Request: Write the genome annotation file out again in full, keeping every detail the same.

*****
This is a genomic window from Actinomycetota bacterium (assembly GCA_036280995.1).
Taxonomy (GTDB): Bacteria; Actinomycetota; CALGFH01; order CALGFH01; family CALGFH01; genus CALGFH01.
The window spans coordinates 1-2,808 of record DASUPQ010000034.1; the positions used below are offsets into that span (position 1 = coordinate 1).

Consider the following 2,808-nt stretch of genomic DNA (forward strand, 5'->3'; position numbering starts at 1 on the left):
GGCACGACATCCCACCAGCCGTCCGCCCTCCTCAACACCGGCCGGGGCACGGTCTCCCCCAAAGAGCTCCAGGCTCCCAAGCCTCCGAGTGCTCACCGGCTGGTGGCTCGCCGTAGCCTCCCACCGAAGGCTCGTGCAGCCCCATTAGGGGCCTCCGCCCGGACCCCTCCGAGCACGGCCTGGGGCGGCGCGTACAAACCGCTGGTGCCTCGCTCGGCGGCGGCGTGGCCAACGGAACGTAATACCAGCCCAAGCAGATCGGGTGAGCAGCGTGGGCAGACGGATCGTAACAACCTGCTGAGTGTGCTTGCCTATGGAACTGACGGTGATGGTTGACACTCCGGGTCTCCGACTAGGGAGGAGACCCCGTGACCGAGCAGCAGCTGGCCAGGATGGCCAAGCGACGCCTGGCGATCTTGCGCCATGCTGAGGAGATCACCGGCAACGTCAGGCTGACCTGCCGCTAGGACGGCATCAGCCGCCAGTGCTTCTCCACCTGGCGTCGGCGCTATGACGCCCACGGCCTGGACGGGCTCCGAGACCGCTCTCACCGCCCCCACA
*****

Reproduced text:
This is a genomic window from Actinomycetota bacterium (assembly GCA_036280995.1).
Taxonomy (GTDB): Bacteria; Actinomycetota; CALGFH01; order CALGFH01; family CALGFH01; genus CALGFH01.
The window spans coordinates 1-2,808 of record DASUPQ010000034.1; the positions used below are offsets into that span (position 1 = coordinate 1).

Consider the following 2,808-nt stretch of genomic DNA (forward strand, 5'->3'; position numbering starts at 1 on the left):
GGCACGACATCCCACCAGCCGTCCGCCCTCCTCAACACCGGCCGGGGCACGGTCTCCCCCAAAGAGCTCCAGGCTCCCAAGCCTCCGAGTGCTCACCGGCTGGTGGCTCGCCGTAGCCTCCCACCGAAGGCTCGTGCAGCCCCATTAGGGGCCTCCGCCCGGACCCCTCCGAGCACGGCCTGGGGCGGCGCGTACAAACCGCTGGTGCCTCGCTCGGCGGCGGCGTGGCCAACGGAACGTAATACCAGCCCAAGCAGATCGGGTGAGCAGCGTGGGCAGACGGATCGTAACAACCTGCTGAGTGTGCTTGCCTATGGAACTGACGGTGATGGTTGACACTCCGGGTCTCCGACTAGGGAGGAGACCCCGTGACCGAGCAGCAGCTGGCCAGGATGGCCAAGCGACGCCTGGCGATCTTGCGCCATGCTGAGGAGATCACCGGCAACGTCAGGCTGACCTGCCGCTAGGACGGCATCAGCCGCCAGTGCTTCTCCACCTGGCGTCGGCGCTATGACGCCCACGGCCTGGACGGGCTCCGAGACCGCTCTCACCGCCCCCACA